The legitimacy of judicial review in South Africa's new constitutional dispensation : insights from the Canadian experienceAuthor Max Du PlessisSource: Comparative and International Law Journal of Southern Africa 33, pp 227 –241 (2000)More Less
This paper will concentrate on the contentious issue of judicial review under a supreme constitution. South Africa is a newcomer to the world of rights-talk and justiciability of government action. Our past is so devoid of a commitment to civil liberties and individual rights, that an overwhelming amount of faith and hope is placed in the Bill of Rights and our courts for the success of a future South Africa. With these aspirations comes the danger of complacency, and an inability to see our fledgling constitutional supremacy in a critical light.
Given the open-textured structure of the constitution and the enhanced powers of judicial review which judges now possess, our courts face the prospect of acting in a manner which may run contrary to the will of the majority. This counter-majoritarian problem has already been experienced in the greatest constitutional democracies the world over. This paper will attempt to draw insights from critical Canadian scholars who are concerned about the power of Canadian judges under a supreme constitution, and will ultimately focus on examining the most effective means for judges to exercise their power of judicial review in a legitimate manner.
Author A. DomanskiSource: Comparative and International Law Journal of Southern Africa 33, pp 248 –257 (2000)More Less
The causes of conduct in violation of law are manifold. One cause, in South Africa at least, is the legacy of apartheid. But in a broader global context, it is plain human greed, above all else, that drives people to violate the natural law. It is greed which impels us to take insatiably and irresponsibly from the earth, thus causing devastation of the environment. This view will, no doubt, appear simplistic to those who would seek the roots of mounting disrespect for law in the complex ground of political and socio-economic considerations. But the view championed here has a long pedigree : according to Plato, the father of Western philosophy, almost all evils, private as well as public, arise when people exceed the limit of necessity and give themselves over to the unlimited accumulation of wealth. They then have to take from others in order to satisfy their greed, for they believe that what they have is no longer enough.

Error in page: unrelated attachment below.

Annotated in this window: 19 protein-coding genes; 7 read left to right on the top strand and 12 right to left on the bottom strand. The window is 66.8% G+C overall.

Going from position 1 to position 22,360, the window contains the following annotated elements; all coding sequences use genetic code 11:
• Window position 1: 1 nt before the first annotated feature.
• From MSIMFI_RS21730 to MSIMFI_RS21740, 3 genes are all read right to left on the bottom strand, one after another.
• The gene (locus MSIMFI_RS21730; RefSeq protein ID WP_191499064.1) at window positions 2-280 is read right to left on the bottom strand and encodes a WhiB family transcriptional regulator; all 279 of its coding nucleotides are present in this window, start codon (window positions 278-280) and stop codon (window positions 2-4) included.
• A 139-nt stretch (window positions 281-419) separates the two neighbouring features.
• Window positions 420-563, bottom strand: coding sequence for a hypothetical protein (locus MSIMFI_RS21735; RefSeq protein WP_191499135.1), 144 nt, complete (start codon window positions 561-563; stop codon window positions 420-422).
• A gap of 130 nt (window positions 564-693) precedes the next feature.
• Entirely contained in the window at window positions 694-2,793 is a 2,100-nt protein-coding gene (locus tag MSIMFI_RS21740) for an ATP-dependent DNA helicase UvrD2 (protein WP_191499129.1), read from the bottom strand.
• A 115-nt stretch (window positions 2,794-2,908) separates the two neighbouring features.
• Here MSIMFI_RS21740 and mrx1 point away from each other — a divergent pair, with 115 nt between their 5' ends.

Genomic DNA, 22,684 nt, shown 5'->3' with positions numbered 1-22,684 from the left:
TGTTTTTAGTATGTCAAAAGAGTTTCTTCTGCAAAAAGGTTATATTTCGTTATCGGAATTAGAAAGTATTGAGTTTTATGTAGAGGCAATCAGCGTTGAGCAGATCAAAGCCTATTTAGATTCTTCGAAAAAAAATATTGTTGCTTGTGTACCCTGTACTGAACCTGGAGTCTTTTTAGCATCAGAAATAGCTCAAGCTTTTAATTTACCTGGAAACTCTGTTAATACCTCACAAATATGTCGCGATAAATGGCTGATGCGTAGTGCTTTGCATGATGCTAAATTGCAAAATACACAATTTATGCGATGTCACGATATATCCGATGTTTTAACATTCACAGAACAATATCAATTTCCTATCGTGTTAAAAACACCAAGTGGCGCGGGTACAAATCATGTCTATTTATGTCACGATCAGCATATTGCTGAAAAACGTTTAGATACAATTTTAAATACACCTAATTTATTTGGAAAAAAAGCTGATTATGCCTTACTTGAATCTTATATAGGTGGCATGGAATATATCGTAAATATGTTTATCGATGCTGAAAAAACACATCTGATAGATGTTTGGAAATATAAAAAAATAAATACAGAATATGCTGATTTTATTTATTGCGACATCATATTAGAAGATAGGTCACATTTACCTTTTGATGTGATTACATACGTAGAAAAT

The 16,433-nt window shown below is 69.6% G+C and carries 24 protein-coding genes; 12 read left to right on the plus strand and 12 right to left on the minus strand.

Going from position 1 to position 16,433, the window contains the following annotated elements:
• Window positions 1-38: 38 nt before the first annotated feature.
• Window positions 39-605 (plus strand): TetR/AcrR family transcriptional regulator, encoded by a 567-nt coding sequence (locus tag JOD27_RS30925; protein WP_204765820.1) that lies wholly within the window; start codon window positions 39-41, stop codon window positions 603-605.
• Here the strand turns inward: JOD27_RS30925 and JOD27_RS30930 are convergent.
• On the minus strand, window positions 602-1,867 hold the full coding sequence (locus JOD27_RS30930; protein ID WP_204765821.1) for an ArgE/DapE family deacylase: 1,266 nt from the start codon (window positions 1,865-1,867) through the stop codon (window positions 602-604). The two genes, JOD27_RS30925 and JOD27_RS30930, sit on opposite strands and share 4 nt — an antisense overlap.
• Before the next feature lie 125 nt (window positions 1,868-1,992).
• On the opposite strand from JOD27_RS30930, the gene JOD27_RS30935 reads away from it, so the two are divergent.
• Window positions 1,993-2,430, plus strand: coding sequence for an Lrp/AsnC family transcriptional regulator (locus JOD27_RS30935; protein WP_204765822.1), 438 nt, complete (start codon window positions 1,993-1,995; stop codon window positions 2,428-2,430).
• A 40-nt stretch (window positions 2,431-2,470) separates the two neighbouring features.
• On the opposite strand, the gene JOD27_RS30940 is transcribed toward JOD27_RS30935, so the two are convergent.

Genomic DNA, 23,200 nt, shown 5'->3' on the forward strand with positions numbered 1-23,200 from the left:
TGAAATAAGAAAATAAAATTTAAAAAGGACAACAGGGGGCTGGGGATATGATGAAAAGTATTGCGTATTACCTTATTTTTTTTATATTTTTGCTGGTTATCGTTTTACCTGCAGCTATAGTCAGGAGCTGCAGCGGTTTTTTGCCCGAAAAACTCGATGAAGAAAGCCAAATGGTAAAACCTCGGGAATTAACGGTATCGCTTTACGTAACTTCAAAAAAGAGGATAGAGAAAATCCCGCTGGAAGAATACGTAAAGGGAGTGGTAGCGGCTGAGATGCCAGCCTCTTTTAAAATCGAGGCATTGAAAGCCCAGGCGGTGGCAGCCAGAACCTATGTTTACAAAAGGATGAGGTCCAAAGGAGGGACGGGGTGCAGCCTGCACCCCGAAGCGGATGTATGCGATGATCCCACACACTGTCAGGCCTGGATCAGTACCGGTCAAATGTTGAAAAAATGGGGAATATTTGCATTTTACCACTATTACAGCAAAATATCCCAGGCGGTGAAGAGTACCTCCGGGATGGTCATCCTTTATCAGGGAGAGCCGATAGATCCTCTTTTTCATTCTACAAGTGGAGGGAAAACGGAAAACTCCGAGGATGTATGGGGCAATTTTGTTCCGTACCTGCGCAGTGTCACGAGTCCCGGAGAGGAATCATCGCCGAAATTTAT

Human rights law in Africa 1996, Christof Heyns (Ed.)
Human rights law in Africa 1997, Christof Heyns (Ed.) : book reviewAuthor Dawid Van WykSource: Comparative and International Law Journal of Southern Africa 33, pp 269 –271 (2000)More Less
The two books under review are respectively volumes 1 and 2 of Kluwer Law International's Human rights law in Africa series. The aims of the series appear from the editor's introduction to the first volume (at viii). In the main they are to provide a 'comprehensive - yet up to date - guide' on the 'legal position as far as human rights in particular African countries are concerned'; and with time to include 'commentary on legislation, judicial decisions and executive action in the field of human rights', together with 'some general information on the countries in question'. Judging from the volumes at hand, the project is on track.
Author Andre StemmetSource: Comparative and International Law Journal of Southern Africa 33, pp 271 –272 (2000)More Less
Much has been written about the theory and philosophy of human rights and the acceptance of some human rights norms as binding international law. However, the discourse on how states can ensure compliance with such internationalised norms through the formulation and implementation of foreign policy, the locus where idealism and political realism meet, is still largely unexplored. Rein Müllerson, Professor of international law at Kings' College, London, aims with this work to comprehensively analyse the theory and practice of human rights diplomacy in a post-Cold War world, attempting to find the elusive middle ground between realism and moralism. The book is published against the background of a number of developments in the post-Cold War world, such as the growing economic importance of the Peoples' Republic of China with its controversial human rights record, the democratisation of Eastern Europe, the violent implosion of Yugoslavia and the formulation of a common foreign and security policy by the European Union, which have combined to focus attention on human rights as a foreign policy instrument.